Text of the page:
Why you should care
Diplomatic opportunities to blink or save face in Washington and Tehran’s game of chicken are running thin.
John McLaughlin is the former deputy director of the CIA. He writes a regular column on OZY called “Global Eye: Foreign Affairs Through an Intelligence Lens,” and teaches at the Johns Hopkins University’s School of Advanced International Studies (SAIS).
In my last column, I was struggling to understand U.S. strategy on Iran. Two weeks later, I still am. What’s clearer, especially since Iran’s downing of an unmanned U.S. drone yesterday, is that tensions are rapidly spiking. What remains unclear is how we got here and where this will end up.
Eighteen months ago, the U.S. and Iran were signatories to an agreement that had frozen the most threatening aspects of Iran’s nuclear program, no ships were being attacked in the Persian Gulf, no drones were being downed and we were on the same page with our allies and with Russia and China about how to deal with Tehran — at least on nuclear matters. Now, we have seen Japanese and Norwegian oil freighters attacked in the Gulf, attacks that Washington attributes to Iran. At the same time, Iran is threatening to start backing away from parts of the nuclear agreement; it says it will start enriching uranium to a higher level than permitted in the agreement and stockpiling more of it, which would shorten the time for Iran to produce a nuclear bomb. Meanwhile, our allies are expressing doubts about American claims of Iranian culpability for the Gulf attacks.
Exactly how we got here is doomed to be a chicken-and-egg argument between supporters and critics of President Donald Trump. Supporters will say it’s because Iran is an inherently bad actor and would have started producing weapons-grade uranium and plutonium as soon as the nuclear agreement’s clauses began to expire over the next decade. They also point out that the agreement did not constrain Iran’s support of terrorism or its missile program. Trump critics, meanwhile, will say it was the U.S. withdrawal from the nuclear agreement and the ramping up of sanctions that started us on this path, provoking Iranian retaliation and giving Tehran an excuse to back away from its nuclear commitments.
Trump must convince allies that Iran is behind the attacks on Gulf shipping.
In truth, we’ve passed the point where it’s worth arguing about how this started. More important is to anticipate where it might go and how to head off the worst possibilities. At this point, both countries are on a shaky ladder of escalation, which carries a high risk of miscalculation. I say miscalculation because I seriously doubt that either side really wants a big shooting war. Trump has repeatedly emphasized that he does not want to get bogged down in a regional conflict and Iran is hurting so badly from economic sanctions that war would stress it to the max. But international games of chicken always involve issues of saving “face,” as this one increasingly does, inspiring hard-liners on all sides to push things along in ways that almost always lead to conflict. Iran’s drone strike yesterday is exhibit A; there is probably great pressure on our side for at least a proportional response. And so it goes …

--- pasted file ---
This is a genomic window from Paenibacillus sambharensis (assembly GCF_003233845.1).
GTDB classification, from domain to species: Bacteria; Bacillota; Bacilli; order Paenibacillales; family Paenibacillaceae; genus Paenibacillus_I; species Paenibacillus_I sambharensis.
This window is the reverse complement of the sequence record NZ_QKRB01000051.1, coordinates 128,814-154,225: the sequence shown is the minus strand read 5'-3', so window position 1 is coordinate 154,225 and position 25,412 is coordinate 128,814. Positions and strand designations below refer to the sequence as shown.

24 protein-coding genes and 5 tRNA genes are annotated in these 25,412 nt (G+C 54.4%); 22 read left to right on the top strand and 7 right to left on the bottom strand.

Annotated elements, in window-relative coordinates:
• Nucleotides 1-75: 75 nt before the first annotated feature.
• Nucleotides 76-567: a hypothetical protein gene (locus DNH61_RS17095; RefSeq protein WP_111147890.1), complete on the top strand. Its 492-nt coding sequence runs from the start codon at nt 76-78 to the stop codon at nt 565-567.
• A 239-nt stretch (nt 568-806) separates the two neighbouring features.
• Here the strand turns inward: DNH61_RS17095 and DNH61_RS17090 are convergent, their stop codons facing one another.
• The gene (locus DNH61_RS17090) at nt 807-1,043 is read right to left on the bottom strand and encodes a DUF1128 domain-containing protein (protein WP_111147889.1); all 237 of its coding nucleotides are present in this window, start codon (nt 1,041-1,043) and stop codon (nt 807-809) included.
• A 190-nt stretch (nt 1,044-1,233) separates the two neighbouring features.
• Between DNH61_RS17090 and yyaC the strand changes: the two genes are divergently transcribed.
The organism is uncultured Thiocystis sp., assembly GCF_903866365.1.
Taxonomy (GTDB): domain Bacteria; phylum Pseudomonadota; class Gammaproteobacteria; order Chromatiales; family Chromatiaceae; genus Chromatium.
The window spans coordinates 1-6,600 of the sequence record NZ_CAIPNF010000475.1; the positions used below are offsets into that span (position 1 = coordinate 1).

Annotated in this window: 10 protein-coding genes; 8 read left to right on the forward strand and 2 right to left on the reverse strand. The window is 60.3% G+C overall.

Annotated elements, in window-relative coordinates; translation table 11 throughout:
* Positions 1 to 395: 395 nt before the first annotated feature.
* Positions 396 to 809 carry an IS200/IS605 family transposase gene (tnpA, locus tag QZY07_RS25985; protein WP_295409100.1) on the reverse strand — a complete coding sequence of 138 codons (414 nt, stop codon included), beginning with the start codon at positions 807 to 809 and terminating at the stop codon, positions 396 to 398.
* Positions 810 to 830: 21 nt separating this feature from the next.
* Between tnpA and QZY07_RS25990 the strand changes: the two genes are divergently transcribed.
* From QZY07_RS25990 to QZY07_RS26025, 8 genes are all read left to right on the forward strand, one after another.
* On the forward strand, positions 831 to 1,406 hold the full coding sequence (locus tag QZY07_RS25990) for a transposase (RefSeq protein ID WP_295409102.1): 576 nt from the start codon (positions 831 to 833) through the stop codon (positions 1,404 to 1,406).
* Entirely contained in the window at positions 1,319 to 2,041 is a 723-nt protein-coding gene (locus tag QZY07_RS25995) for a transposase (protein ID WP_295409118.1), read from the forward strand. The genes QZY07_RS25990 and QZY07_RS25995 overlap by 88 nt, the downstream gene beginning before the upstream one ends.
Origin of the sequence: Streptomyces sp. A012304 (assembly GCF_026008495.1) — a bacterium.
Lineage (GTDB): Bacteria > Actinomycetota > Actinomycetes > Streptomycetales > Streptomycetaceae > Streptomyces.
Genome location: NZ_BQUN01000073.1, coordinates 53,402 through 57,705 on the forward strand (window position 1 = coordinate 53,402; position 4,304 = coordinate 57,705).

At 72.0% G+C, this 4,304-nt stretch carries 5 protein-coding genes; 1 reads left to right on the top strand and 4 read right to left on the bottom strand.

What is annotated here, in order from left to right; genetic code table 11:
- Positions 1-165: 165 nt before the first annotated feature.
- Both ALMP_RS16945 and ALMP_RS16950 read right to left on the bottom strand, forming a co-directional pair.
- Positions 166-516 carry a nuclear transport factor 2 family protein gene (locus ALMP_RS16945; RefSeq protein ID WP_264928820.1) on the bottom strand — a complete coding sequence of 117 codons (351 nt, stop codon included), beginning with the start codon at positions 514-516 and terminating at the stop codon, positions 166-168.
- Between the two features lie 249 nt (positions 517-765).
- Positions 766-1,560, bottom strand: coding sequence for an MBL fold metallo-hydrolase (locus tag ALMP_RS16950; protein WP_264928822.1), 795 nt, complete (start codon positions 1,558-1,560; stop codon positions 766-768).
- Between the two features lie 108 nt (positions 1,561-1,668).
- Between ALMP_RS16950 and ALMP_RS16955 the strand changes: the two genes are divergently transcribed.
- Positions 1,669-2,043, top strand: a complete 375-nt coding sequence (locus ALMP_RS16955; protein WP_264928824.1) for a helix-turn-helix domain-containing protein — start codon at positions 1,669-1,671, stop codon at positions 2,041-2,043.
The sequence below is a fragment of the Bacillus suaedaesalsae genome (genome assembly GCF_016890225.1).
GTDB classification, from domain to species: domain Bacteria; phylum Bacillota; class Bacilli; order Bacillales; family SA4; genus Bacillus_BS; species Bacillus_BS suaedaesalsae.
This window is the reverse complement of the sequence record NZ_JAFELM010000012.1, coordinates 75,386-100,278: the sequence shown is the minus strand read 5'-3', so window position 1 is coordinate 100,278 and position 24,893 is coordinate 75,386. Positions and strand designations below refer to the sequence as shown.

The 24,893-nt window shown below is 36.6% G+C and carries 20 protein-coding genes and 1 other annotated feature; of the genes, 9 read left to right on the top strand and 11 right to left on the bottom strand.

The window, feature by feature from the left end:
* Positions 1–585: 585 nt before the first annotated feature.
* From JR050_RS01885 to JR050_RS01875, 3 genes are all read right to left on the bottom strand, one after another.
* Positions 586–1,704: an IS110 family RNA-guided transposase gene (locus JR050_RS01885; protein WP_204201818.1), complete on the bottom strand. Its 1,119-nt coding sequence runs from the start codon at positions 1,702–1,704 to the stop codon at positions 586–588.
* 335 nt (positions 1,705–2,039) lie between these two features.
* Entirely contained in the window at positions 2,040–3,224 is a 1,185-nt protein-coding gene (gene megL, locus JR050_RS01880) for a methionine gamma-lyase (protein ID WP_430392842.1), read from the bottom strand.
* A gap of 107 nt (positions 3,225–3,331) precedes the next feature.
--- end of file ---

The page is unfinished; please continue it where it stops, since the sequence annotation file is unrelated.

The only way out without increasing the risk of violence is through diplomacy and compromise, but many obstacles lie along that path. The Iranian leadership has so far contemptuously brushed off Trump’s proposals for talks. Trump says he wants to get them back to the bargaining table, but Tehran says, rightly I’m afraid, that he is the one who left it.
About the only way diplomacy can come effectively back into play is if the U.S. can first bring its European allies, and perhaps Russia and China, back into a common understanding of what needs to be done regarding Iran — and then confront Tehran with a united front. This would be an uphill battle for Washington because European leaders maintain that the confrontation stems from Trump’s abandoning the nuclear agreement last year. They all urged him not to do it because Iran was continuing to comply with the deal at that time. I witnessed from the audience the stony silence Vice President Mike Pence received at the Munich Security Conference in February when he said “the time had come” for the Europeans to pull out also. European resentment runs deep.
To partially offset that resentment, Trump must convince allies that Iran is behind the attacks on Gulf shipping. The administration says this is backed up by solid intelligence, and press reports indicate that some Europeans — such as the Brits — say they have similar intelligence. Trump’s problem is not so much doubt about U.S. intelligence as it is whether to believe Trump personally. His loose relationship with facts in other matters leaves allies uncertain about whether they can buy what he says on issues with such large international consequences. In a sense, Trump’s habitual mendacity is coming home to roost.
As those of us who were in the Vietnam War used to say in seemingly hopeless situations: “There it is.” Which was another way of saying: Deal with the realities. And the realities are not pretty. The Trump administration is caught in an escalating confrontation with an adversary threatening to resume its march toward nuclear weapons; the administration has very little if any sympathy or support from its treaty allies; and the only ones nervously pleased are the Saudis and Israelis, for whom Iran is enemy No. 1.
Given all this, the hope has to be that someone blinks or that diplomacy miraculously kicks in (don’t be surprised if Putin, smelling opportunity, offers to mediate). Or, perhaps the most likely outcome is that the situation just drags on with minor skirmishes, threats and counterthreats, until Trump loses interest and pulls a North Korea — that is, ignores the realities and somehow redefines his actions as a success.